Make your own paints

Paint comes out of tubes and pots today… but what if you couldn’t just nip down to the shops and buy some? How is paint made? Can you make your own? This is a lovely sensory activity…the most fragrant paint you will ever create!

IMG_5547

What you need…

  • Old Spices (we all have them hiding at the back of our cupboards don’t we !?! In the past we have made paints with vegetable water too but that’s for another post)
  • Pestle and mortar
  • Warm water, pots and paint brushes (warm water releases the colour and smell)
  • A muslin cloth (to pass your mixture if you want a smooth paint, we didn’t and it added an interesting texture to the paintings)
  • Cornflour if you want to thicken them (although we didn’t)

How to do it?

We raided the cupboards and found some dusty old spices – Cardamon, Turmeric, Star Anise, Five Spice, Cinnamon and Smoked Paprika. We decanted them into bowls and enjoyed sniffing them and chatting about how we would use them in cooking. Cinnamon smells of Christmas! I gave Noodle free reign and she bashed up all the spices separately so we could see the different colours. She smooshed, smashed and generally had the best time creating her paints in her own time.

I did try to talk about how amazingly valuable our haul of spices would have been hundreds of years ago but bashing up the spices was more important…

IMG_5557

Here is our selection of rather lumpy paints! Passing them through a muslin cloth would have been useful to give a smoother consistency but Noodle wanted to get on and paint. If you do decide to ‘pass’ them and you would like a slightly thicker paint you can add cornflour. As we expected the Star Anise and Cardamon did not give any colour but the bashing was entertaining! We bashed everything…even the ground up ones…just for fun!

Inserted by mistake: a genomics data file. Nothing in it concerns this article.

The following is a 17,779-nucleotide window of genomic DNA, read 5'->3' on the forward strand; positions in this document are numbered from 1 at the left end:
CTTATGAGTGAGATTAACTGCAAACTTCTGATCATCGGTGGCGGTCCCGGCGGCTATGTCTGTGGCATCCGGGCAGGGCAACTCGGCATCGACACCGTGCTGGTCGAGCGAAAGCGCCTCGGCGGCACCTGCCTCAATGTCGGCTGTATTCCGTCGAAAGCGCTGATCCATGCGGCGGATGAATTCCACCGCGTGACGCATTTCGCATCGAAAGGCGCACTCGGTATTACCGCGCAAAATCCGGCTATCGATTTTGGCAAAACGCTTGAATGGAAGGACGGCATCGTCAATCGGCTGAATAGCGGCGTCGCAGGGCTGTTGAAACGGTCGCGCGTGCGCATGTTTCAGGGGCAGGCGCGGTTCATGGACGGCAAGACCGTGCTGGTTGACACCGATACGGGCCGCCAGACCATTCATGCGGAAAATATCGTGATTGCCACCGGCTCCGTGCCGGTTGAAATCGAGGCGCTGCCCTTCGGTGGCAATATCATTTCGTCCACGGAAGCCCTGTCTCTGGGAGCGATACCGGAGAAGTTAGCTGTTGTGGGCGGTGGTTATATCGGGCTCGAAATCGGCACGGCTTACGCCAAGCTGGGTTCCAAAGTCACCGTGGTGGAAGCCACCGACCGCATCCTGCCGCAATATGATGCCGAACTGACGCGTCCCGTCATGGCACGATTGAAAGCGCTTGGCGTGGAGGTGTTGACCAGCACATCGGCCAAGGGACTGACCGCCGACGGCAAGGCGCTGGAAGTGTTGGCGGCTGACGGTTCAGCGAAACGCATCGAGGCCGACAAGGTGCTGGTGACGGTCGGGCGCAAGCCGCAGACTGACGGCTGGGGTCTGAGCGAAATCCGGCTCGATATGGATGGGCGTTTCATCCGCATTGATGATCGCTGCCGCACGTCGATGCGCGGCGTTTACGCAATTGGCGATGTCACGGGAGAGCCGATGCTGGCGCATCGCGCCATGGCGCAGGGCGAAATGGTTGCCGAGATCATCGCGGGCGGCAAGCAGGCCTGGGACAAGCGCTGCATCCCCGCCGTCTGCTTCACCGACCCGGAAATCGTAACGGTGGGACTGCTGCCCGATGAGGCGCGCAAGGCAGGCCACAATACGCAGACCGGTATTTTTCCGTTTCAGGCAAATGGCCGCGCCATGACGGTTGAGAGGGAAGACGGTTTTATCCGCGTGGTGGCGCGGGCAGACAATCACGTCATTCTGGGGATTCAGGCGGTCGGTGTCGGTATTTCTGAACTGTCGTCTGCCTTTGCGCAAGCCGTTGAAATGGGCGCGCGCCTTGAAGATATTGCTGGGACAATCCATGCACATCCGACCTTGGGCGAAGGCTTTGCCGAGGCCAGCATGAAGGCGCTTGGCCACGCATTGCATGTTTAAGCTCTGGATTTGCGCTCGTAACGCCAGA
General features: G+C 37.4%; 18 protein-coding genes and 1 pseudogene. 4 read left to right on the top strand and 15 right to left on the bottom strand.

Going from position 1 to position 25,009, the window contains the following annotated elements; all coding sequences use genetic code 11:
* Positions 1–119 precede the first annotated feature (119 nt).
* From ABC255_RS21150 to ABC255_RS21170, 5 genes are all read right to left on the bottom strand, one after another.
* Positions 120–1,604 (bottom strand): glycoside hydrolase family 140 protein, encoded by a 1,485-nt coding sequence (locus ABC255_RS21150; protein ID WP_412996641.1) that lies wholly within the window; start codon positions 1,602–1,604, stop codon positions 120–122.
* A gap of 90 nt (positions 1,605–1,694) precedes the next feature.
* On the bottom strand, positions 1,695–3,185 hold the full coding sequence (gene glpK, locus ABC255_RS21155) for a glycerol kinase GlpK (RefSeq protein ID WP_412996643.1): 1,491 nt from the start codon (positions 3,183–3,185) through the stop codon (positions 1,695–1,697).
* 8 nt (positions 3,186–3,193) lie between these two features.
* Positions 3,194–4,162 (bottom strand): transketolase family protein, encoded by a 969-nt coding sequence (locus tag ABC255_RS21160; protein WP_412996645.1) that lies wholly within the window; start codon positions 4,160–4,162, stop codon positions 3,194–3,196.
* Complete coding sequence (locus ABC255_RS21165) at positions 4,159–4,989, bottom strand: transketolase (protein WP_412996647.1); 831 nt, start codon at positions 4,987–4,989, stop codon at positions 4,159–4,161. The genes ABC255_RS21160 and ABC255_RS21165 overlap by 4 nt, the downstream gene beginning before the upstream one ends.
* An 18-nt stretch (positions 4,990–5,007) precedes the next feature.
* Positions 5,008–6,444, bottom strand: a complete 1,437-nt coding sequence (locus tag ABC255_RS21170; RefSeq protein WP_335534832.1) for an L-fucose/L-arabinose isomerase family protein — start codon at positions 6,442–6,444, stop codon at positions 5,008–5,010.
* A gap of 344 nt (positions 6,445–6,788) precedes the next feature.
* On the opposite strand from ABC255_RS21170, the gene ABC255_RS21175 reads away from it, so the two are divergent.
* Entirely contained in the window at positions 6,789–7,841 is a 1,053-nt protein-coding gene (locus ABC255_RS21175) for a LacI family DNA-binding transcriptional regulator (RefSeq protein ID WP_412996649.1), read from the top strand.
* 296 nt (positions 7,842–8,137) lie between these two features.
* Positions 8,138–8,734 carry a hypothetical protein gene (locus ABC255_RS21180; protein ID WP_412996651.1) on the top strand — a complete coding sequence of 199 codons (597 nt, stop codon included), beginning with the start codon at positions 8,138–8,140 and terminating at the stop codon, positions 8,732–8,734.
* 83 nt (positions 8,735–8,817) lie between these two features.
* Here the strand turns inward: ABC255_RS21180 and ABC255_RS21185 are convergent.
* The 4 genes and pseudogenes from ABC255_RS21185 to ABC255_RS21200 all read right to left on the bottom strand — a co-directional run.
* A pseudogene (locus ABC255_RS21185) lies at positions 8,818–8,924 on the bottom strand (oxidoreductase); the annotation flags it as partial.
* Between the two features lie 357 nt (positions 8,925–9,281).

IMG_5562

Then we just painted. The aromas in the kitchen were intoxicating! Be aware that you will end up with lots of earthy colours but it is still fun. Perhaps try boiling up some berries or red cabbage at the same time to get a greater range of colours.

IMG_5560

I would say that Noodle enjoyed making the paints more than creating pictures with them but the process was really interesting and it was a fun hour!

Enid Blyton Rating: 7 out of 10 (An interesting take on making your own paint and it really makes you appreciate the wonderful array of colours we can buy off the shelf!)

Advertisements

Leave a Reply

Fill in your details below or click an icon to log in:

WordPress.com Logo

You are commenting using your WordPress.com account. Log Out / Change )

Twitter picture

You are commenting using your Twitter account. Log Out / Change )

Facebook photo

You are commenting using your Facebook account. Log Out / Change )

Google+ photo

You are commenting using your Google+ account. Log Out / Change )

Connecting to %s